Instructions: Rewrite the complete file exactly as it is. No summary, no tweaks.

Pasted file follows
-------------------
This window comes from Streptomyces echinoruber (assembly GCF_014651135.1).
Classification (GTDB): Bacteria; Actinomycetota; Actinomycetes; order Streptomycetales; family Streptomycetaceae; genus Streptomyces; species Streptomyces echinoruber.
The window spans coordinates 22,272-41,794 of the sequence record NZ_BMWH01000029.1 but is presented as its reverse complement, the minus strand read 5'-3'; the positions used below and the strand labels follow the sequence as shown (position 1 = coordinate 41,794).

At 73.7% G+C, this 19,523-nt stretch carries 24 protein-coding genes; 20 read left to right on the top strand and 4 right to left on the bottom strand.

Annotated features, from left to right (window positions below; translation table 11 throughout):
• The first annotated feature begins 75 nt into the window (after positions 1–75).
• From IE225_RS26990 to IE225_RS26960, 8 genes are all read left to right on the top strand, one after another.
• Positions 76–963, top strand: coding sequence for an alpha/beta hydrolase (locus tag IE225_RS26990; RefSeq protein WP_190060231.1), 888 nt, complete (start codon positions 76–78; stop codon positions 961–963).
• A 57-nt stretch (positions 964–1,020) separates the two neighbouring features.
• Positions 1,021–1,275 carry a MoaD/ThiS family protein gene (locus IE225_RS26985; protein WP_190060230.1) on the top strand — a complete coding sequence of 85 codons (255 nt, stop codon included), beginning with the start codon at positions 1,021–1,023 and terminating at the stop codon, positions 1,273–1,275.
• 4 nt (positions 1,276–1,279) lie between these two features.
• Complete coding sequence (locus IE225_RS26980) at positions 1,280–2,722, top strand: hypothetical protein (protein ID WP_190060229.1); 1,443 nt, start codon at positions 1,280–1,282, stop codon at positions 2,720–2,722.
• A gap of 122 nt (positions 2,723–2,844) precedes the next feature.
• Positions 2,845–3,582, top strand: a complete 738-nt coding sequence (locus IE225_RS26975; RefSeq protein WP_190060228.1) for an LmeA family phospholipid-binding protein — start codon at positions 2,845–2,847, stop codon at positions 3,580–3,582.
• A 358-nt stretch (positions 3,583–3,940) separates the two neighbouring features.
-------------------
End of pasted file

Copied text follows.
This window comes from Streptomyces echinoruber (assembly GCF_014651135.1).
Classification (GTDB): Bacteria; Actinomycetota; Actinomycetes; order Streptomycetales; family Streptomycetaceae; genus Streptomyces; species Streptomyces echinoruber.
The window spans coordinates 22,272-41,794 of the sequence record NZ_BMWH01000029.1 but is presented as its reverse complement, the minus strand read 5'-3'; the positions used below and the strand labels follow the sequence as shown (position 1 = coordinate 41,794).

At 73.7% G+C, this 19,523-nt stretch carries 24 protein-coding genes; 20 read left to right on the top strand and 4 right to left on the bottom strand.

Annotated features, from left to right (window positions below; translation table 11 throughout):
• The first annotated feature begins 75 nt into the window (after positions 1–75).
• From IE225_RS26990 to IE225_RS26960, 8 genes are all read left to right on the top strand, one after another.
• Positions 76–963, top strand: coding sequence for an alpha/beta hydrolase (locus tag IE225_RS26990; RefSeq protein WP_190060231.1), 888 nt, complete (start codon positions 76–78; stop codon positions 961–963).
• A 57-nt stretch (positions 964–1,020) separates the two neighbouring features.
• Positions 1,021–1,275 carry a MoaD/ThiS family protein gene (locus IE225_RS26985; protein WP_190060230.1) on the top strand — a complete coding sequence of 85 codons (255 nt, stop codon included), beginning with the start codon at positions 1,021–1,023 and terminating at the stop codon, positions 1,273–1,275.
• 4 nt (positions 1,276–1,279) lie between these two features.
• Complete coding sequence (locus IE225_RS26980) at positions 1,280–2,722, top strand: hypothetical protein (protein ID WP_190060229.1); 1,443 nt, start codon at positions 1,280–1,282, stop codon at positions 2,720–2,722.
• A gap of 122 nt (positions 2,723–2,844) precedes the next feature.
• Positions 2,845–3,582, top strand: a complete 738-nt coding sequence (locus IE225_RS26975; RefSeq protein WP_190060228.1) for an LmeA family phospholipid-binding protein — start codon at positions 2,845–2,847, stop codon at positions 3,580–3,582.
• A 358-nt stretch (positions 3,583–3,940) separates the two neighbouring features.